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Am J Addict. 2017 Oct;26(7):660-666. doi: 10.1111/ajad.12620. Epub 2017 Sep 12.

N-acetylcysteine in the treatment of craving in substance use disorders: Systematic review and meta-analysis.

Author information

1
Santa Casa School of Medical Sciences, São Paulo, São Paulo, Brazil.
2
Department of Psychiatry, Federal University of São Paulo, São Paulo, Brazil.
3
Reference Center for Alcohol, Tobacco and Other Drugs (CRATOD), São Paulo State Secretariat of Health, São Paulo, São Paulo, Brazil.
4
Department of Psychiatry, Center for Drug and Alcohol Programs, Medical University of South Carolina, Charleston, South Carolina.
5
School of Medicine, IMPACT Strategic Research Centre, Deakin University, Geelong, Victoria, Australia.
6
Department of Psychiatry, The Florey Institute of Neuroscience and Mental Health, and Orygen Youth Health Research Centre, University of Melbourne, Parkville, Victoria, Australia.

Abstract

BACKGROUND AND OBJECTIVES:

Recent neurobiological evidences along with clinical observations justify the use of N-acetylcysteine (NAC) as a medication for craving. The objective of our study was to assess the evidence of efficacy of NAC for craving in substance use disorders in randomized clinical trials (RCTs).

METHODS:

Systematic review of the RCTs literature (PROSPERO number 56698) until February, 2017, using MEDLINE, Cochrane Library and clinicaltrials.gov. We included seven RCTs (n = 245); most with small-to-moderate sample sizes. The main outcome was the Hedges' g for continuous scores in a random-effects model. Heterogeneity was evaluated with the I2 and the χ2 test. Publication bias was evaluated using the Begg's funnel plot and the Egger's test. Meta-regression was performed using the random-effects model.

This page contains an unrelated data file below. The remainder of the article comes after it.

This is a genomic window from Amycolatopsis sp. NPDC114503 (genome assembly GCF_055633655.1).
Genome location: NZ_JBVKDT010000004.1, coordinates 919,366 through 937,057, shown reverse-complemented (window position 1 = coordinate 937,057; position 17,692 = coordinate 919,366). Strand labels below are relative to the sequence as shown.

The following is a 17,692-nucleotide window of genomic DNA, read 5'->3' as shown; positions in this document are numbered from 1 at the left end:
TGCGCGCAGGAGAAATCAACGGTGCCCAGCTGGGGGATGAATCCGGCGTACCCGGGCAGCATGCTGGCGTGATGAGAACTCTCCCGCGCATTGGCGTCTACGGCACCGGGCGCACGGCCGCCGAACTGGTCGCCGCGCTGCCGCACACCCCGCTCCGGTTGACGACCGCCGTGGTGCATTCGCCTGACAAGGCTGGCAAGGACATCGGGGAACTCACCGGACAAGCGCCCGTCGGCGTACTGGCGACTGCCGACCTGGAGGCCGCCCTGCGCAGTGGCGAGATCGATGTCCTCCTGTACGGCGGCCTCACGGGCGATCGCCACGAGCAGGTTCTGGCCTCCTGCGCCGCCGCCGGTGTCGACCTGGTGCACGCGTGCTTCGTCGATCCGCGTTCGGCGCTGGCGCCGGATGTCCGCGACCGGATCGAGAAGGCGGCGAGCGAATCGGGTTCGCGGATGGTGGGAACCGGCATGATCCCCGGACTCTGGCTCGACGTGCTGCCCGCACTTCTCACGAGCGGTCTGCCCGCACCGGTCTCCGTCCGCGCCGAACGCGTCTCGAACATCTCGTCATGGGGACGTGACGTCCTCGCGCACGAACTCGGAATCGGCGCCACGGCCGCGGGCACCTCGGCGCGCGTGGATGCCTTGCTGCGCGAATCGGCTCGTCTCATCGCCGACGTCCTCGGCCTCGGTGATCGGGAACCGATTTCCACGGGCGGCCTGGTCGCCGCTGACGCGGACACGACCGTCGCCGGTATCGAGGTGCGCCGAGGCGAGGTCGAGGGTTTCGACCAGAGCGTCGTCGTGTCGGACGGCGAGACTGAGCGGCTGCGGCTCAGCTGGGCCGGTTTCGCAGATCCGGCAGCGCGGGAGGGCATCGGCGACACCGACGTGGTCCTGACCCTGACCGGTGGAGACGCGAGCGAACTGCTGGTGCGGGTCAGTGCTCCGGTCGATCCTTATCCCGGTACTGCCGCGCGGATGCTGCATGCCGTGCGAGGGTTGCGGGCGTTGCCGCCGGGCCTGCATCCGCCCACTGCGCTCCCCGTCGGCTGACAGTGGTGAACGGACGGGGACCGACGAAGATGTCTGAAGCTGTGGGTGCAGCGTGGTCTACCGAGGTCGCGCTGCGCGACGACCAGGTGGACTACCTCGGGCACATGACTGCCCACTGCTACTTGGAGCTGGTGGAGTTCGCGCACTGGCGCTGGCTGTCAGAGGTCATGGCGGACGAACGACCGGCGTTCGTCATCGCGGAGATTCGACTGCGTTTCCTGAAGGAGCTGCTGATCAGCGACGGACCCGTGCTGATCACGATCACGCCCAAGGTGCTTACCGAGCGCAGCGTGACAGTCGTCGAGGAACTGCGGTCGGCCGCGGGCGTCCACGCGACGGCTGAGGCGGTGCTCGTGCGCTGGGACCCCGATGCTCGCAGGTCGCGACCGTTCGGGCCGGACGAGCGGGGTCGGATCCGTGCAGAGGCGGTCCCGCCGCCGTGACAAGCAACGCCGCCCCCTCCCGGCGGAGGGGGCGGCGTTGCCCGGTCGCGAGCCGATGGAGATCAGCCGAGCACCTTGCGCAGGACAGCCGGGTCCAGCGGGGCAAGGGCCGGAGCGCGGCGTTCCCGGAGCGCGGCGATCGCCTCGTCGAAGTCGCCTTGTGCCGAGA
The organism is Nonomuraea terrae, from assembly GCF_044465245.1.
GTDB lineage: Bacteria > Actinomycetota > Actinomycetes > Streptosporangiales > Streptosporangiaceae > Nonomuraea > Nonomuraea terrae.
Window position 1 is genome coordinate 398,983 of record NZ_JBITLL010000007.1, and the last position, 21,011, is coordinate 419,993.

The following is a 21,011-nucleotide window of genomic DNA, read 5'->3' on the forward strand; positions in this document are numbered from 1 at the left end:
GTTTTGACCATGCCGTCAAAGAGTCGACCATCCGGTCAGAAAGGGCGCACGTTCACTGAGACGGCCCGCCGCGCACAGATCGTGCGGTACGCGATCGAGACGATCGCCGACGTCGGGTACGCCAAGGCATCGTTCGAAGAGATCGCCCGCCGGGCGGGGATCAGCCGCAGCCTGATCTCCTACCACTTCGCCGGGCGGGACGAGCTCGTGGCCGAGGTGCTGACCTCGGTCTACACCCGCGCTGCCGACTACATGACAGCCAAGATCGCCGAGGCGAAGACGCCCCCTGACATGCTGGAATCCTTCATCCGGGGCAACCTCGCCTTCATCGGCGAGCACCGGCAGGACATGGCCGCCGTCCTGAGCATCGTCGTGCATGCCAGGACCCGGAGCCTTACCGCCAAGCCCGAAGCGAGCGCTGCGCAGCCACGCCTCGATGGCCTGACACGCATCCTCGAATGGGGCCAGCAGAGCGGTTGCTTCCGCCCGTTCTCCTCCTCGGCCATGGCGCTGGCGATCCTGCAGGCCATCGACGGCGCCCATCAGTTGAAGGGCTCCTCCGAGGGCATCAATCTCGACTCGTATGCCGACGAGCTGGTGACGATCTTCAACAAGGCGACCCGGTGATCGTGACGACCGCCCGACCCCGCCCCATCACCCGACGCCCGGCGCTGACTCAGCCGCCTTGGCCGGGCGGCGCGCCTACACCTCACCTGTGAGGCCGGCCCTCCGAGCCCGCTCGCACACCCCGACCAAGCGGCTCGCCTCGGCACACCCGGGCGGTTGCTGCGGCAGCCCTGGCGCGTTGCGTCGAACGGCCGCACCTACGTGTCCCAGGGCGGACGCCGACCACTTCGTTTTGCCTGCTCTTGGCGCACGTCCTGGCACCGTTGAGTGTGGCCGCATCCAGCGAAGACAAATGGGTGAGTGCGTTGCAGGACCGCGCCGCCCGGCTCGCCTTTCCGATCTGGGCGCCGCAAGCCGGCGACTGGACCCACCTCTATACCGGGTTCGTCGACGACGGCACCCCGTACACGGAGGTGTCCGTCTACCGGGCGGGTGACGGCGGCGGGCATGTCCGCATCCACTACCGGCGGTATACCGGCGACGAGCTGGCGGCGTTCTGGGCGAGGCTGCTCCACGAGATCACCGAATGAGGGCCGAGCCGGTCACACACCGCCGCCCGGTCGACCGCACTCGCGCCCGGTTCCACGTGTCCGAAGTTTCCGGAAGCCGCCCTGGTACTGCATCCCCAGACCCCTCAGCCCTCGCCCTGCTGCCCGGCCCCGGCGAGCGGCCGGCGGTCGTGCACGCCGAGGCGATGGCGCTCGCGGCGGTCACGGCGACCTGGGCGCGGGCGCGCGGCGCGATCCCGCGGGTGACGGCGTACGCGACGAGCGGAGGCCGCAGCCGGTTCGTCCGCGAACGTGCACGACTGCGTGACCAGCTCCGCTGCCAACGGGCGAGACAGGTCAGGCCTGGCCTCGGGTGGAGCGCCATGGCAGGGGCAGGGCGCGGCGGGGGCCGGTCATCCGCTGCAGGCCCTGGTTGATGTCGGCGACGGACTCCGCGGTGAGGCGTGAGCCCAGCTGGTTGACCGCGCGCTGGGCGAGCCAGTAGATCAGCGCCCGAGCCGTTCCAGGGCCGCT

RESULTS:

Comparing NAC versus placebo, NAC was significantly superior for craving symptoms (Hedges' g = 0.94; 95%CI 0.55-1.33). The funnel plot showed the risk of publication bias was low and between-study heterogeneity was not significant (I2  = 44.4%, p = 0.07 for the χ2 test). A subgroup analysis performed using meta-regression showed no particular influence.

DISCUSSION AND CONCLUSIONS:

NAC was superior to placebo for craving reduction in SUDs. The relatively small number of trials and their heterogeneous methodology were possible limitations; however, these positive thrilling results stimulate further studies for clarifying the potential impact of NAC for craving symptoms in SUDs.

SCIENTIFIC SIGNIFICANCE:

The safety profile of NAC and favorable tolerability, in addition to being an over-the-counter medication, presents with an interesting potential clinical use for craving in SUDs.

SCIENTIFIC SIGNIFICANCE:

The safety profile of NAC and its favorable tolerability, in addition to being anover-the-counter medication, presents with an interesting potential clinical use for craving in SUDs. (Am J Addict 2017;26:660-666).

KEYWORDS:

acetylcysteine; addiction; alcohol; cannabis; cocaine; craving; dependence; meta-analysis; nicotine; opioid; substance-related disorders; systematic review

PMID:
28898494
DOI:
10.1111/ajad.12620
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